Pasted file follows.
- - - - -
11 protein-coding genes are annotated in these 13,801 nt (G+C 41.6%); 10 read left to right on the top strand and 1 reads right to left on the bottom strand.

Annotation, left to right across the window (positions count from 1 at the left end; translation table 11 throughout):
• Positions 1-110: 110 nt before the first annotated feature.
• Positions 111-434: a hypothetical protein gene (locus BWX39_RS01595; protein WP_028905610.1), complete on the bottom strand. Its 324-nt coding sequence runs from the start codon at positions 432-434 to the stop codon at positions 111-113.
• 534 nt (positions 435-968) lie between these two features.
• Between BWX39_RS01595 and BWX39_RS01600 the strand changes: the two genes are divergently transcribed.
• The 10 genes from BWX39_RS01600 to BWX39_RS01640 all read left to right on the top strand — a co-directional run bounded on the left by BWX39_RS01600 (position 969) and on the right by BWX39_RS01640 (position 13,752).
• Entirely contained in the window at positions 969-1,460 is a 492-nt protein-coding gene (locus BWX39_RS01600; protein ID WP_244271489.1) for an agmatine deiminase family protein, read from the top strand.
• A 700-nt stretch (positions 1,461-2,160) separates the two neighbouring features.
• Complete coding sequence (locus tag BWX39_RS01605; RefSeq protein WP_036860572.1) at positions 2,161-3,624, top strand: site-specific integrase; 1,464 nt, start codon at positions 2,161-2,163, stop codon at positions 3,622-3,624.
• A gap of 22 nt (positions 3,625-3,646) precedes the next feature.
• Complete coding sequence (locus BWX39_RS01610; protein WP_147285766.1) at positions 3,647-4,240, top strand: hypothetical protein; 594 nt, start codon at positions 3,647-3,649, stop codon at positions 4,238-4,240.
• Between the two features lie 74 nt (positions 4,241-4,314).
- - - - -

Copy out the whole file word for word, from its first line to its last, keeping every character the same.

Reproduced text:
11 protein-coding genes are annotated in these 13,801 nt (G+C 41.6%); 10 read left to right on the top strand and 1 reads right to left on the bottom strand.

Annotation, left to right across the window (positions count from 1 at the left end; translation table 11 throughout):
• Positions 1-110: 110 nt before the first annotated feature.
• Positions 111-434: a hypothetical protein gene (locus BWX39_RS01595; protein WP_028905610.1), complete on the bottom strand. Its 324-nt coding sequence runs from the start codon at positions 432-434 to the stop codon at positions 111-113.
• 534 nt (positions 435-968) lie between these two features.
• Between BWX39_RS01595 and BWX39_RS01600 the strand changes: the two genes are divergently transcribed.
• The 10 genes from BWX39_RS01600 to BWX39_RS01640 all read left to right on the top strand — a co-directional run bounded on the left by BWX39_RS01600 (position 969) and on the right by BWX39_RS01640 (position 13,752).
• Entirely contained in the window at positions 969-1,460 is a 492-nt protein-coding gene (locus BWX39_RS01600; protein ID WP_244271489.1) for an agmatine deiminase family protein, read from the top strand.
• A 700-nt stretch (positions 1,461-2,160) separates the two neighbouring features.
• Complete coding sequence (locus tag BWX39_RS01605; RefSeq protein WP_036860572.1) at positions 2,161-3,624, top strand: site-specific integrase; 1,464 nt, start codon at positions 2,161-2,163, stop codon at positions 3,622-3,624.
• A gap of 22 nt (positions 3,625-3,646) precedes the next feature.
• Complete coding sequence (locus BWX39_RS01610; protein WP_147285766.1) at positions 3,647-4,240, top strand: hypothetical protein; 594 nt, start codon at positions 3,647-3,649, stop codon at positions 4,238-4,240.
• Between the two features lie 74 nt (positions 4,241-4,314).